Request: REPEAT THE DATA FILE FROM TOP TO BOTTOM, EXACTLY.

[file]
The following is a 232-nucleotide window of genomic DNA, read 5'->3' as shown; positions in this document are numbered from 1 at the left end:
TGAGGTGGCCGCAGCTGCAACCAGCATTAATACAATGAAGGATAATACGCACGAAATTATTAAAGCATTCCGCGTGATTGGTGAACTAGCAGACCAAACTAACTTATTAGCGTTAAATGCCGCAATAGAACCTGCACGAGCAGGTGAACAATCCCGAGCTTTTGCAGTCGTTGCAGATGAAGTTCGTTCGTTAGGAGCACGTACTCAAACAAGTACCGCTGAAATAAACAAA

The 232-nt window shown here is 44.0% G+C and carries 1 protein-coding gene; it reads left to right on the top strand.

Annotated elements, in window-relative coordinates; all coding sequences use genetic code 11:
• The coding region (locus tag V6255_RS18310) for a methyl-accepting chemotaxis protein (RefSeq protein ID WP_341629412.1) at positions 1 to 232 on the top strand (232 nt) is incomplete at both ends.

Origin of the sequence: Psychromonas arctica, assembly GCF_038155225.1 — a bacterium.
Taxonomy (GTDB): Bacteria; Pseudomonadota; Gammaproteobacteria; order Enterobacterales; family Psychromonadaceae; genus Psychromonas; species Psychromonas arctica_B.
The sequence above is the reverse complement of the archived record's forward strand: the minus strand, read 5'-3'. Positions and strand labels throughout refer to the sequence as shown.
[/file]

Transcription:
The following is a 232-nucleotide window of genomic DNA, read 5'->3' as shown; positions in this document are numbered from 1 at the left end:
TGAGGTGGCCGCAGCTGCAACCAGCATTAATACAATGAAGGATAATACGCACGAAATTATTAAAGCATTCCGCGTGATTGGTGAACTAGCAGACCAAACTAACTTATTAGCGTTAAATGCCGCAATAGAACCTGCACGAGCAGGTGAACAATCCCGAGCTTTTGCAGTCGTTGCAGATGAAGTTCGTTCGTTAGGAGCACGTACTCAAACAAGTACCGCTGAAATAAACAAA

The 232-nt window shown here is 44.0% G+C and carries 1 protein-coding gene; it reads left to right on the top strand.

Annotated elements, in window-relative coordinates; all coding sequences use genetic code 11:
• The coding region (locus tag V6255_RS18310) for a methyl-accepting chemotaxis protein (RefSeq protein ID WP_341629412.1) at positions 1 to 232 on the top strand (232 nt) is incomplete at both ends.

Origin of the sequence: Psychromonas arctica, assembly GCF_038155225.1 — a bacterium.
Taxonomy (GTDB): Bacteria; Pseudomonadota; Gammaproteobacteria; order Enterobacterales; family Psychromonadaceae; genus Psychromonas; species Psychromonas arctica_B.
The sequence above is the reverse complement of the archived record's forward strand: the minus strand, read 5'-3'. Positions and strand labels throughout refer to the sequence as shown.